Monday, June 25, 2012

States' Rights? – Conservatives on the Supreme Court Say ‘You Ain’t Got No Stinking States Rights’ in AMERICAN TRADITION PARTNERSHIP, INC., fka WESTERN TRADITION PARTNERSHIP, INC., et al. v. STEVE BULLOCK, ATTORNEY GENERAL OF MONTANA, et al.

For Conservatives the Rights of Corporations Have Priority Over All Others

When the Supreme Court decided in Citizens United v. Federal Election Commission that corporations had almost unlimited rights to spend for political campaigns, despite a long history of regulation of corporate spending in political campaigns, many people predicted the case would unleash a flood of uncontrolled corporate spending.  The supporters of the law, indeed the Court itself pooh-paahed this thought.  How did things turn out?

Now the Court has just decided whether or not the state of Montana, and by implication, all other states may regulate corporate campaign spending in state and local races.  Montana has had a long history of abuse by corporations involving politics and so the state had justifiable reasons for regulating corporate spending.  But the Supreme Court has said no, corporations have the right of free and unlimited spending.

Of note here is Justice Breyer’s eloquent dissent.  In a very short statement he obliterated the legal arguments of the majority, and while he does not say so, it is clear that the majority has ruled not on the basis of law, but on the basis of their own political beliefs, that corporations are people my friend and have the same rights as people.  Here is some of what Justice Breyer said.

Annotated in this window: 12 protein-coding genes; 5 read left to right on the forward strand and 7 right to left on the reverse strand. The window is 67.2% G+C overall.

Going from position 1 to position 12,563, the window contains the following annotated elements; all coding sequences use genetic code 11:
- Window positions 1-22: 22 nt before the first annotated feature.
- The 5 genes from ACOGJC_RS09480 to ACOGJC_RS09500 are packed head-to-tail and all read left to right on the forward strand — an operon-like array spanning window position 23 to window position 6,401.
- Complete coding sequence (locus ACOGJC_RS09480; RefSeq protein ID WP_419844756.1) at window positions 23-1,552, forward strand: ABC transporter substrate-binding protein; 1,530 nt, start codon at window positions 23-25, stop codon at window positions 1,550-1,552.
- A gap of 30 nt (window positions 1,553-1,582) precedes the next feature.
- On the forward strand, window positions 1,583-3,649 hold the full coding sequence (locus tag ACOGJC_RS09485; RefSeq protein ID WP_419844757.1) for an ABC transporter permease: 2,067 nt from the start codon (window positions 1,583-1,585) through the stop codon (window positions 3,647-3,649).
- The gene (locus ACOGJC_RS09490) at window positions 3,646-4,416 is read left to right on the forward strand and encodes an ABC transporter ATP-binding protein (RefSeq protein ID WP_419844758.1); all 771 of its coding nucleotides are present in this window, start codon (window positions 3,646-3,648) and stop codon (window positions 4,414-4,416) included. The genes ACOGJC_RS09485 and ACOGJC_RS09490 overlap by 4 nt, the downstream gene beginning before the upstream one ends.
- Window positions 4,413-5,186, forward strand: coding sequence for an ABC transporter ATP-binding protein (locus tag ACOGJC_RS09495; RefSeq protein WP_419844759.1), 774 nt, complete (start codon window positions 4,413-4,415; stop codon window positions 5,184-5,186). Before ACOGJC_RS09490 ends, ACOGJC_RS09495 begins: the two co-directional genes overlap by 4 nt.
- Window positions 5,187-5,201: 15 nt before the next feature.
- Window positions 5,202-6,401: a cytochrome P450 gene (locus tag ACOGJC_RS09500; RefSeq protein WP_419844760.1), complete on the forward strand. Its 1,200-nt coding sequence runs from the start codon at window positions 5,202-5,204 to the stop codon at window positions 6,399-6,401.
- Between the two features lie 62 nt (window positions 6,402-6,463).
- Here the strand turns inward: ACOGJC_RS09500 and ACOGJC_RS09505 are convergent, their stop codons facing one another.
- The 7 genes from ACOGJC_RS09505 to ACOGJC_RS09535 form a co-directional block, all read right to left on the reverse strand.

Moreover, even if I were to accept Citizens United, this Court’s legal conclusion should not bar the Montana Supreme Court’s finding, made on the record before it, that independent expenditures by corporations did in fact lead to corruption or the appearance of corruption in Montana. Given the history and political landscape in Montana, that court concluded that the State had a compelling interest in limiting independent expenditures by corporations. 2011 MT 328, ¶¶ 36–37, 363 Mont. 220, 235–236, 271 P. 3d 1, 36–37. Thus, Montana’s experience, like considerable experience elsewhere since the Court’s decision in Citizens United, casts grave doubt on the Court’s supposition that independent expenditures do not corrupt or appear to do so.

The decision here was not unexpected.  For the Conservatives on the Court to support Montana’s right to regulate corporations, a right states have had for over a century would have meant the Court would have had to recognize its own folly in the Citizens United case.  No Conservative will ever, ever admit that he or she was wrong.

As for the position that Conservatives have about the supremacy of states' rights, well when that philosophy gets in the way of what they really want, which is for the Federal government to enact rules and regulations and laws which they prefer then states' rights be damned.

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